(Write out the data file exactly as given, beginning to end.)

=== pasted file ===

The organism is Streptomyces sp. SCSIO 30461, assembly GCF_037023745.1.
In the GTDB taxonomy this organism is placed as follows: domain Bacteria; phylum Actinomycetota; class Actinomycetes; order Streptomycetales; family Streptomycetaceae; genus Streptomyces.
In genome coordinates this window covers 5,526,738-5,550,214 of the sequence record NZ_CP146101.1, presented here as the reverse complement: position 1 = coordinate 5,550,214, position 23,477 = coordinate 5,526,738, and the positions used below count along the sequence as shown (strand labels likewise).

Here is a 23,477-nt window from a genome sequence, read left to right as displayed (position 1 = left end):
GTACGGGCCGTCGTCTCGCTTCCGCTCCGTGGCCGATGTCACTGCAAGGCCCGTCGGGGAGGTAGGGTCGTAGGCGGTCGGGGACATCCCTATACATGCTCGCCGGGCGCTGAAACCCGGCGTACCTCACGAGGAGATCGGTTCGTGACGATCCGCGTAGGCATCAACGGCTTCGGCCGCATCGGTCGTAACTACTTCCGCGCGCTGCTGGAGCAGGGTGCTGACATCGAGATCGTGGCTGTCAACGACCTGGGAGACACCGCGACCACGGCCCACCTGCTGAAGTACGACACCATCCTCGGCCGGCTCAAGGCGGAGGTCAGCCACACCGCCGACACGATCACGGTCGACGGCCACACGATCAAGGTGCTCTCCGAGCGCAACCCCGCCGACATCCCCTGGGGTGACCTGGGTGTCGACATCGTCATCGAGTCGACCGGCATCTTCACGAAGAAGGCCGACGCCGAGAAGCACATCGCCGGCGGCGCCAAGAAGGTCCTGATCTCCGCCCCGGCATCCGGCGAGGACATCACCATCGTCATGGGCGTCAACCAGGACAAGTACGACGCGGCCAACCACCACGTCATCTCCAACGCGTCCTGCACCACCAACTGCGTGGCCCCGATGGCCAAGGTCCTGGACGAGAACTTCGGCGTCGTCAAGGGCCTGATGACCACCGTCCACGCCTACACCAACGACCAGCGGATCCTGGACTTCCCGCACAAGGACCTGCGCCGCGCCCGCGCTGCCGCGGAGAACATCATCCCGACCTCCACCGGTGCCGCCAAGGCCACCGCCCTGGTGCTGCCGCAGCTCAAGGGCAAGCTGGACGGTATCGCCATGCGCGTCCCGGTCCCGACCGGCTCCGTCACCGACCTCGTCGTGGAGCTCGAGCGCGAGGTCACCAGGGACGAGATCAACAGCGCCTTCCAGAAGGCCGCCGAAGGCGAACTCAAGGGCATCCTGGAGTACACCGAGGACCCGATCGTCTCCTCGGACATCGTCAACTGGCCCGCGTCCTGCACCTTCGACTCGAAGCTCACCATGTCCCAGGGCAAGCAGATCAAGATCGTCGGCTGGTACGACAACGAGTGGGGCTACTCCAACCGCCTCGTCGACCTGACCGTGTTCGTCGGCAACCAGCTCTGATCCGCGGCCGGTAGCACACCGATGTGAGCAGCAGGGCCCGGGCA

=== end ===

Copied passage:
The organism is Streptomyces sp. SCSIO 30461, assembly GCF_037023745.1.
In the GTDB taxonomy this organism is placed as follows: domain Bacteria; phylum Actinomycetota; class Actinomycetes; order Streptomycetales; family Streptomycetaceae; genus Streptomyces.
In genome coordinates this window covers 5,526,738-5,550,214 of the sequence record NZ_CP146101.1, presented here as the reverse complement: position 1 = coordinate 5,550,214, position 23,477 = coordinate 5,526,738, and the positions used below count along the sequence as shown (strand labels likewise).

Here is a 23,477-nt window from a genome sequence, read left to right as displayed (position 1 = left end):
GTACGGGCCGTCGTCTCGCTTCCGCTCCGTGGCCGATGTCACTGCAAGGCCCGTCGGGGAGGTAGGGTCGTAGGCGGTCGGGGACATCCCTATACATGCTCGCCGGGCGCTGAAACCCGGCGTACCTCACGAGGAGATCGGTTCGTGACGATCCGCGTAGGCATCAACGGCTTCGGCCGCATCGGTCGTAACTACTTCCGCGCGCTGCTGGAGCAGGGTGCTGACATCGAGATCGTGGCTGTCAACGACCTGGGAGACACCGCGACCACGGCCCACCTGCTGAAGTACGACACCATCCTCGGCCGGCTCAAGGCGGAGGTCAGCCACACCGCCGACACGATCACGGTCGACGGCCACACGATCAAGGTGCTCTCCGAGCGCAACCCCGCCGACATCCCCTGGGGTGACCTGGGTGTCGACATCGTCATCGAGTCGACCGGCATCTTCACGAAGAAGGCCGACGCCGAGAAGCACATCGCCGGCGGCGCCAAGAAGGTCCTGATCTCCGCCCCGGCATCCGGCGAGGACATCACCATCGTCATGGGCGTCAACCAGGACAAGTACGACGCGGCCAACCACCACGTCATCTCCAACGCGTCCTGCACCACCAACTGCGTGGCCCCGATGGCCAAGGTCCTGGACGAGAACTTCGGCGTCGTCAAGGGCCTGATGACCACCGTCCACGCCTACACCAACGACCAGCGGATCCTGGACTTCCCGCACAAGGACCTGCGCCGCGCCCGCGCTGCCGCGGAGAACATCATCCCGACCTCCACCGGTGCCGCCAAGGCCACCGCCCTGGTGCTGCCGCAGCTCAAGGGCAAGCTGGACGGTATCGCCATGCGCGTCCCGGTCCCGACCGGCTCCGTCACCGACCTCGTCGTGGAGCTCGAGCGCGAGGTCACCAGGGACGAGATCAACAGCGCCTTCCAGAAGGCCGCCGAAGGCGAACTCAAGGGCATCCTGGAGTACACCGAGGACCCGATCGTCTCCTCGGACATCGTCAACTGGCCCGCGTCCTGCACCTTCGACTCGAAGCTCACCATGTCCCAGGGCAAGCAGATCAAGATCGTCGGCTGGTACGACAACGAGTGGGGCTACTCCAACCGCCTCGTCGACCTGACCGTGTTCGTCGGCAACCAGCTCTGATCCGCGGCCGGTAGCACACCGATGTGAGCAGCAGGGCCCGGGCA